Tuesday, January 20, 2009

Dissecting a Joke (weekly feature)

Many readers complain that my blog is too serious. It's time to amend that!

From today onwards, every Tuesday (as far as possible), I will present a joke, and then kill it with analysis. As someone has said, a joke is like a frog. One can dissect it, but it will die in the process. Hence, the joke will be presented first, and then the analysis and through it, hopefully, an illustration of an idea or some aspect of the human condition. Feel free to ignore the analysis!

The Joke of the Day:
The bus was crowded when the little old lady got on, and Mulla Nasrudin stood up. She pushed the Mulla back gently and said, "No, thanks." Nasrudin tried to rise again and she pushed him back a second time. Finally, Nasrudin said to her, "PLEASE LET ME GET UP, LADY, I AM TWO BLOCKS PAST MY STOP NOW."


The Analysis:

We can get so caught up in doing good to others that the feeling it provides to us becomes more important than the act of help itself. Altruism makes us feel good (for various reasons) and when that feeling good becomes our primary aim (as it is for the vast majority of social workers and do-gooders), then it is time to introspect.

The conventional notion of virtue has a selfish component in it. One does good, in order to be good, and the belief in karma makes one a little more secure about one's own future (now that one has an accounts receivable entry in the books of the Lord). It would be curious to consider the doctrine of karma in the light of evolutionary psychology, which considers altruism a game-theoretic (albeit not a consciously calculated) move to further the survival aspects of one's genes. If I help others, then I believe I too would be helped in my time of need. This belief is frequently confirmed in life since altruism builds a reputation of goodness.

Dawkins clarifies two facets of altruism in The Selfish Gene:
An entity, such as a baboon, is said to altruistic if it behaves in such a way as to increase another such entity's welfare at the expense of its own. Selfish behavior, has exactly the opposite effect. 'Welfare' is defined as 'chances of survival', even if the effects on actual life and death prospects is so small as to seem negligible.

... It is important to realize that the above definitions of altruism and selfishness are behavioral, not subjective. I am not concerned here with the psychology of motives. I am not going to argue about whether people who behave altruistically are 'really' doing it for secret or subconscious selfish motives. Maybe they are and maybe they aren't, and maybe we can never know, but in any case that is not what this book is about. My definition is concerned only with whether the effect of an act is to lower or raise the survival prospects of the presumed altruist and the survival prospects of the presumed beneficiary.

... It often turns out on closer inspection that acts of apparent altruism are really selfishness in disguise. ... I do not mean that the underlying motives are secretly selfish. But that the real effects of the act on survival prospects are the reverse of what we originally thought.
People might think that they don't care about reputation, and that their altruism is their "inner voice" and nothing else. Evolutionary psychology dissects this inner voice as well, and tells us that this voice is not of metaphysical origin, but is merely a pattern in our brain, and the result of millions of years of evolution and of our social conditioning.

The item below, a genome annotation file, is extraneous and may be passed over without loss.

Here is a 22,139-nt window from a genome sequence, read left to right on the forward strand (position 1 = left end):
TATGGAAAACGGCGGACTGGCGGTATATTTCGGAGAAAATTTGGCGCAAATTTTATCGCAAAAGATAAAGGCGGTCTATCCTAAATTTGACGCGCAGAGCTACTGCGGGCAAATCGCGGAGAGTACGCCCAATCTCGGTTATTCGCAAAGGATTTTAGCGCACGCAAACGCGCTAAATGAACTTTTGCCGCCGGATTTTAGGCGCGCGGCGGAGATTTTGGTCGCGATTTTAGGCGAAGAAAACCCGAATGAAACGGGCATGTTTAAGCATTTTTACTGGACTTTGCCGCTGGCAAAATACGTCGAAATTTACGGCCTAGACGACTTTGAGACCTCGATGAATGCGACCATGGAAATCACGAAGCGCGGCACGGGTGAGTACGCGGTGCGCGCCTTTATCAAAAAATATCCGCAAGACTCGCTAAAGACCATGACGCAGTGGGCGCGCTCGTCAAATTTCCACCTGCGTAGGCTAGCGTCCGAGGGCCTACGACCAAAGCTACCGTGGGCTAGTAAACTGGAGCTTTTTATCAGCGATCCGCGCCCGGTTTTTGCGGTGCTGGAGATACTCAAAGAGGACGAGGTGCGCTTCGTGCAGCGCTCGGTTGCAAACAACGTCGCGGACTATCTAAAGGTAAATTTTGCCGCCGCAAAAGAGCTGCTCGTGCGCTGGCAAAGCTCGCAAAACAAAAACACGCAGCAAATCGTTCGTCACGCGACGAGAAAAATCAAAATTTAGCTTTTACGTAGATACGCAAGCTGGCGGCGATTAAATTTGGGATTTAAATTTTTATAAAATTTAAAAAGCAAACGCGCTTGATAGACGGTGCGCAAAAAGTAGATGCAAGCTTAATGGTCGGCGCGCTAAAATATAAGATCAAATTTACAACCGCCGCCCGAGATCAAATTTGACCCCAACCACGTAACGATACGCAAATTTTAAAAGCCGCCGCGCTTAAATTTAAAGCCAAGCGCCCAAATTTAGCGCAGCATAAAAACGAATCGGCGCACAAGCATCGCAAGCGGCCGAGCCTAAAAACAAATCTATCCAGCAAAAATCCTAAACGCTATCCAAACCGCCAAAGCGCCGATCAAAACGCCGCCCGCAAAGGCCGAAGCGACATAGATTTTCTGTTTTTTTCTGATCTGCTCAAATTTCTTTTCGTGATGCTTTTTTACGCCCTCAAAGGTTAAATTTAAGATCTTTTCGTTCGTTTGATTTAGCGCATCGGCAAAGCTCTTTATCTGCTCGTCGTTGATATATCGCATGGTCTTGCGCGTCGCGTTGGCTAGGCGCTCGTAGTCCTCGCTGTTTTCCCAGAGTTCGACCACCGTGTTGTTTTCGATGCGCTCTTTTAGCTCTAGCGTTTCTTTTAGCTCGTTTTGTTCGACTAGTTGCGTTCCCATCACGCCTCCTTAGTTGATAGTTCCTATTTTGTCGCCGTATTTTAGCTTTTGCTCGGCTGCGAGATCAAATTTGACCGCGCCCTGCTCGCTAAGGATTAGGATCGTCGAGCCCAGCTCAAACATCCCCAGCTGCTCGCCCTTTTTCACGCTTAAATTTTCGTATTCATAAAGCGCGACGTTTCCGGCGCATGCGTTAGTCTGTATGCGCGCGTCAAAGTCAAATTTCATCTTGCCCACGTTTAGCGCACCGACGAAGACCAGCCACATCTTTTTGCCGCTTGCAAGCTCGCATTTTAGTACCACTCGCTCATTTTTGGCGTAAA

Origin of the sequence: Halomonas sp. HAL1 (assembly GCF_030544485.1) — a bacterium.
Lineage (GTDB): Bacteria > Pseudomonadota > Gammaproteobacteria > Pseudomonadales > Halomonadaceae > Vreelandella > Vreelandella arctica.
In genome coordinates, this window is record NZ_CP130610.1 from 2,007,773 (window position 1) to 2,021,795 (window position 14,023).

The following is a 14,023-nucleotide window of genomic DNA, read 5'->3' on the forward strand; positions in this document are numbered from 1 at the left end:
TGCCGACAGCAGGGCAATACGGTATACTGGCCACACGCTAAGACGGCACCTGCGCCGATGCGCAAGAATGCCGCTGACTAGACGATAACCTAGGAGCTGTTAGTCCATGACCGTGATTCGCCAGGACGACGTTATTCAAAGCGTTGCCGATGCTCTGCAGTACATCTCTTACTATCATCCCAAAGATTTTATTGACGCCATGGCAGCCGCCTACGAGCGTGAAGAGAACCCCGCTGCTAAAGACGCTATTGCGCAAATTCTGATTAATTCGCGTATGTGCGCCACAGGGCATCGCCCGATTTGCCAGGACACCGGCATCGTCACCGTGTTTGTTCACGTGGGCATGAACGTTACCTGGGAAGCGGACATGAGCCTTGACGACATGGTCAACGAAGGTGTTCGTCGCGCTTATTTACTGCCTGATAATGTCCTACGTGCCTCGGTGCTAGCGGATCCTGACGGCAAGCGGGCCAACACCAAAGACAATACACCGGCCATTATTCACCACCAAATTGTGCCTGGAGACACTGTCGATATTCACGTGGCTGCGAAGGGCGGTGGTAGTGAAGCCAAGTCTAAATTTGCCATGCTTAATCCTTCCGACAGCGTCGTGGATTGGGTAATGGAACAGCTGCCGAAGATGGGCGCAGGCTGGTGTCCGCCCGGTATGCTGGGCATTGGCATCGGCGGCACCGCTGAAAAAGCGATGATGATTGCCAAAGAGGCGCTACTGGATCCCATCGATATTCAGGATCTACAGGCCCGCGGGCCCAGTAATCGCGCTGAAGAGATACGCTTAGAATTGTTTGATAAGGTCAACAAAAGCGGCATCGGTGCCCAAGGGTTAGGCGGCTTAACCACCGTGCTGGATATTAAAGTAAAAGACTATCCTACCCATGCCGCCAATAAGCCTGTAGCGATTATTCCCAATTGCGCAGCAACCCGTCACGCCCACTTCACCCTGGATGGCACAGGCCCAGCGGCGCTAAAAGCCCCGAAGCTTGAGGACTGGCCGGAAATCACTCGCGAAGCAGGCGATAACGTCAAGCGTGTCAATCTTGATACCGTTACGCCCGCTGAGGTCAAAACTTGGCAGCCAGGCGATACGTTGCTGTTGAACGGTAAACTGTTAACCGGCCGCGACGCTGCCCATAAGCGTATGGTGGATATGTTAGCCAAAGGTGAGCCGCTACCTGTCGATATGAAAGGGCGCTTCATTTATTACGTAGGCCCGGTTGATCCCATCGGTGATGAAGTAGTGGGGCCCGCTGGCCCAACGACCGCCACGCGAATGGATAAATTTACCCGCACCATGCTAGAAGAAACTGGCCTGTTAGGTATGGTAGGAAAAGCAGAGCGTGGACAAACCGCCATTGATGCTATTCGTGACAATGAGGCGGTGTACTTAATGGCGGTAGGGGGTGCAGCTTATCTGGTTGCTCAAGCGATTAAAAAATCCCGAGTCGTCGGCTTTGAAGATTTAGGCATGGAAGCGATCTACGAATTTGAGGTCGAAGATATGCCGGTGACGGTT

In the modern world, institutions are making acts of real altruism mostly superfluous. Don't help others with money when they need it, there are banks. Don't tend to others in their illness, there are hospitals. Don't entertain others in their boredom, there is the television. Don't offer words of help to someone in depression, there is the "suicide hotline". These institutions are both the cause and effect (in a spiraling fashion) of altruism becoming impractical. Apart from the ubiquity of institutions, there are just too many people who need help (of all kinds). Altruism and empathy will drain one out in such a scenario (Compassion fatigue is a well known term in certain circles).

When altruism is unnecessary in the presence of institutions, and one is idle and disconsolate, how to feel good and secure? Hence, certain people set out to be altruistic, even though that is not essential to their biological survival prospects. And some actively seek people (e.g. in the third world) who need help. That provides them with the so-called meaning that they think they lack in life.

In the joke above, Mulla was apparently trying to be altruistic (as observed by the old lady). And the old lady was being very kind in refusing the altruistic act (that refusal also being an altruistic act on its own merits, since it was presumably going to raise Mulla's comfort and absolve him of doing something for her). The joke is that while Mulla was not being altruistic at all (the selfish clod), the old lady's altruism was so misdirected so as to actually discomfort the Mulla.

In the third world, since the institutions are so inefficient, altruists do find much to do. And there is nothing wrong in it, except that sometimes they take the heat off the institutions responsible, they take the accountability off those people whose job it is to attend to that situation. To altruists in such scenarios, I will suggest: keep up the good work, but also put pressure on the institutions to shape up, help the institutions to get better. The latter is also an altruistic act, but a much more significant one. On the other hand, by giving up on institutions, one perpetuates the need for altruistic people to come forward and help.

Altruists: Help create institutions, and make yourselves obsolete.

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